Control theory, rational choice and routine activity

Willem van Veggel
Mind Map by Willem van Veggel, updated more than 1 year ago
Willem van Veggel
Created by Willem van Veggel over 5 years ago


Law, University Criminology Mind Map on Control theory, rational choice and routine activity, created by Willem van Veggel on 12/03/2014.

Resource summary

Control theory, rational choice and routine activity
1 Why don't people commit crime?
1.1 All of us are potential deviants
1.1.1 What stops us? 1. Legal controls 2. Social controls 3. Opportunities to commit crime
2 Control theory Hirschi 1969: ‘The Causes of Delinquency’
2.1 Reaction to previous theories
2.1.1 Strain Theory: Merton
2.2 Empirical study (self report study)
2.2.1 Crime spread across social groups
2.2.2 Overprediction of working class White collar crime not incorporated -Middle class is committing crime just as much as lower class
2.3 ‘‘Only control theory fits the facts’
2.4 Key idea: Delinquent acts result when the individual’s bond to society is weak or broken’ (Hirschi 1969:16)
2.5 Social bonds: “stake in conformity”
2.5.1 Attachment What people think of you? If you don’t care then you do whatever you want Emotional aspect
2.5.2 Commitment Build up a business Reputation Less likely to commit crime All the hard work you put in something Trapped in the prison of your own making Rational aspect
2.5.3 Involvement How much time and how much energy you put into conventional things I’m a bit tired, don’t wanna go stealing Rational aspect
2.5.4 Beliefs Non-religious How much you believe that you should obey the rules of society Very subjective Some laws more than others, like cannabis Moral aspect
2.5.5 -trapped in a prison of your own making -social bond that everyone has -four elements that everyone has -can be weaker or stronger in different moments in your life
2.5.6 Extending the model… Steven Box (1981): Deviance, Reality and Society Why do some people commit crime, while others do not? ABILITY to offend depends on: Secrecy The chanceyou think you get away with it Skills Need to know who to do it, commit the offence Supply Special skills Social support Someone helps you like friends Symbolic support Moral justification, you don´t have any money for instance WISH to offend depends on Subterranean values (Matza and Sykes 1961): Excitement Spontinatinaty Excitement Gangs and the subculture Excitement confirmation of identity; material gain; creativity Everyone would, if you could Marxist criminologist
3 Differential social controls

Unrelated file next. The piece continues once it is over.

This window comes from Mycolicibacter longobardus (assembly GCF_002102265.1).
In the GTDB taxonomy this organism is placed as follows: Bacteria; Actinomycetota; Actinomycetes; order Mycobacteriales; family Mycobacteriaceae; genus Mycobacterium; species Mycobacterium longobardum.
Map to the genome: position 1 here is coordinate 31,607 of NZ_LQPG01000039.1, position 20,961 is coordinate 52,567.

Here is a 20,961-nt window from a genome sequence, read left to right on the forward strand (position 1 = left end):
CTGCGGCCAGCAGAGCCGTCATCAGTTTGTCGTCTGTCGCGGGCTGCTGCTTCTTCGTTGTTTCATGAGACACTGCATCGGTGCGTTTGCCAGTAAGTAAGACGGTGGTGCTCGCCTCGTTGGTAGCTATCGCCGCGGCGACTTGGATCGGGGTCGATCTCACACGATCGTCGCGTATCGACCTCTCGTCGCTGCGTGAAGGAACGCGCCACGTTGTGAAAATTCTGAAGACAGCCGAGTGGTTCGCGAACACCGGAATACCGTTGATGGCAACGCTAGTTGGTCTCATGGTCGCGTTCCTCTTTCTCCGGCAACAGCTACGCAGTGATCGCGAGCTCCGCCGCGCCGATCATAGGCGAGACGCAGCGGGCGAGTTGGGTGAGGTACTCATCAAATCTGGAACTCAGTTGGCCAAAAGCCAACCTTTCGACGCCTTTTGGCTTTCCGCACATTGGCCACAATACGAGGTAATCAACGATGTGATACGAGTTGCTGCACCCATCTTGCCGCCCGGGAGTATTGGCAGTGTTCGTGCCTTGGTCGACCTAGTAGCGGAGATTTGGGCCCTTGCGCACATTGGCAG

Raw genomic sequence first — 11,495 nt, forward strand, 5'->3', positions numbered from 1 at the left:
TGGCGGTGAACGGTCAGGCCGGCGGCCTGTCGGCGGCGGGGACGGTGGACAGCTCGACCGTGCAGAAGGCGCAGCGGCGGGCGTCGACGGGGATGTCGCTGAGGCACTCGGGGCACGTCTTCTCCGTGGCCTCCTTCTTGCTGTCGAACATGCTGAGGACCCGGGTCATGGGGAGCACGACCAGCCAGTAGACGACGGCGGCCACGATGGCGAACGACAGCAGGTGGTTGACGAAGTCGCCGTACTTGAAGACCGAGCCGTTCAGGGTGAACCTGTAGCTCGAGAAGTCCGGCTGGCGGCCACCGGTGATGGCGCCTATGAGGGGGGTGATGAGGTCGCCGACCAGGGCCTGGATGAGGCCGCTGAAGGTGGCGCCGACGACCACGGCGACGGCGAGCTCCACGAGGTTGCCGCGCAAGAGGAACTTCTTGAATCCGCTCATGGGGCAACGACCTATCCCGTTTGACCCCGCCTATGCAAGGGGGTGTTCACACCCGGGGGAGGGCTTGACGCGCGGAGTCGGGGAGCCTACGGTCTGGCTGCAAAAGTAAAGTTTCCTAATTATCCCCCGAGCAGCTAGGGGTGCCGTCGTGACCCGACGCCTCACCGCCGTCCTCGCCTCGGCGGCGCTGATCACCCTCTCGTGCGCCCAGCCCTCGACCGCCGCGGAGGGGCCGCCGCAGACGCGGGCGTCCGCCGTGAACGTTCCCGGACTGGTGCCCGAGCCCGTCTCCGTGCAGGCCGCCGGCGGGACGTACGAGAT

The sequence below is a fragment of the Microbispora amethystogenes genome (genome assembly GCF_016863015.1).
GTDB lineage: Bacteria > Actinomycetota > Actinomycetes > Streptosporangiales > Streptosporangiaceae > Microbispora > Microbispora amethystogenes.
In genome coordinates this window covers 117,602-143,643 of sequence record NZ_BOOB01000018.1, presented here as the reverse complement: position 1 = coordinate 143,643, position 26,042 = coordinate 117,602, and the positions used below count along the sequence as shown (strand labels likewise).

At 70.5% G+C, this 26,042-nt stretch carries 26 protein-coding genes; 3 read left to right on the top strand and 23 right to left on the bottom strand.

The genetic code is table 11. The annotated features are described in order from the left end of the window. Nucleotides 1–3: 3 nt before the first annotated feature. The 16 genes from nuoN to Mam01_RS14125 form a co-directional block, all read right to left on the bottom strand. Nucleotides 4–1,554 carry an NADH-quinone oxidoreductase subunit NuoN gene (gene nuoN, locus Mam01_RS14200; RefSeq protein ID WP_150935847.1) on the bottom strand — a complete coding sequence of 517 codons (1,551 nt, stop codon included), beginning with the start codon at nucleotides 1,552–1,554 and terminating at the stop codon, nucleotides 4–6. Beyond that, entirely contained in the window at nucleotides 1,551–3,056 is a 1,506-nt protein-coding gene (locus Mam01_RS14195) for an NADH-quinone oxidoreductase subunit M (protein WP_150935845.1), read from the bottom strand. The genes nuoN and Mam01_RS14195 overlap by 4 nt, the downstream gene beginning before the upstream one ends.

3.1 Girls are not different in a biological way, but are raised in a different way. Greater attachment bond. Different gender pattern
3.2 Less prepared to take risks. Social expectations. Family, reputation. Reinforced by their peer groups
3.3 Backed up by research. In particular. Reduces a greater disparity. Less likely to commit crime
3.4 Feminize social control: more control over boys. But also good sign that more girls commit crime than before, they are freer
4 Policy implications
4.1 Education Parenting Creating leisure opportunities Family values Boosting conventional morality
4.2 Oppressive and repressive?
4.3 Limitations
4.3.1 Underplays role of social structures and deeper social controls. Not all families are the same What is ignoring is broader social structures Women oversocialised? Where does that come from?
4.3.2 Ignores nature of law and law enforcement It ignores how law actually works: labelling by the police
4.3.3 Ignores different forms of crime In the riots e.g.: why do people start to loot
4.3.4 Ignores different motivations It is important why people offend, but no emphasis on it
5 Rational choice theories: key ideas
5.1 Cost/ benefit calculation.
5.2 How do offenders make choices?
5.3 How can choices be influenced?
5.4 Policy implications
5.4.1 Manipulate environment
5.4.2 Situational crime prevention (Clarke 1992): Increase effort Pin on card Increase risks CCTV Reduce reward Mark property to make it less vulnarable
5.5 Link to classical criminology
5.6 “Contemporary classicism”
6 Bounded’ rationality SOURCE: Farrell and Pease (2006:187)
6.1 Stil rational
7 Routine activity theory (Cohen and Felson 1979)
7.1 How is crime situated in everyday life? ‘Chemistry for crime’: Motivated offenders Suitable targets Absence of capable guardians Must converge in time and space
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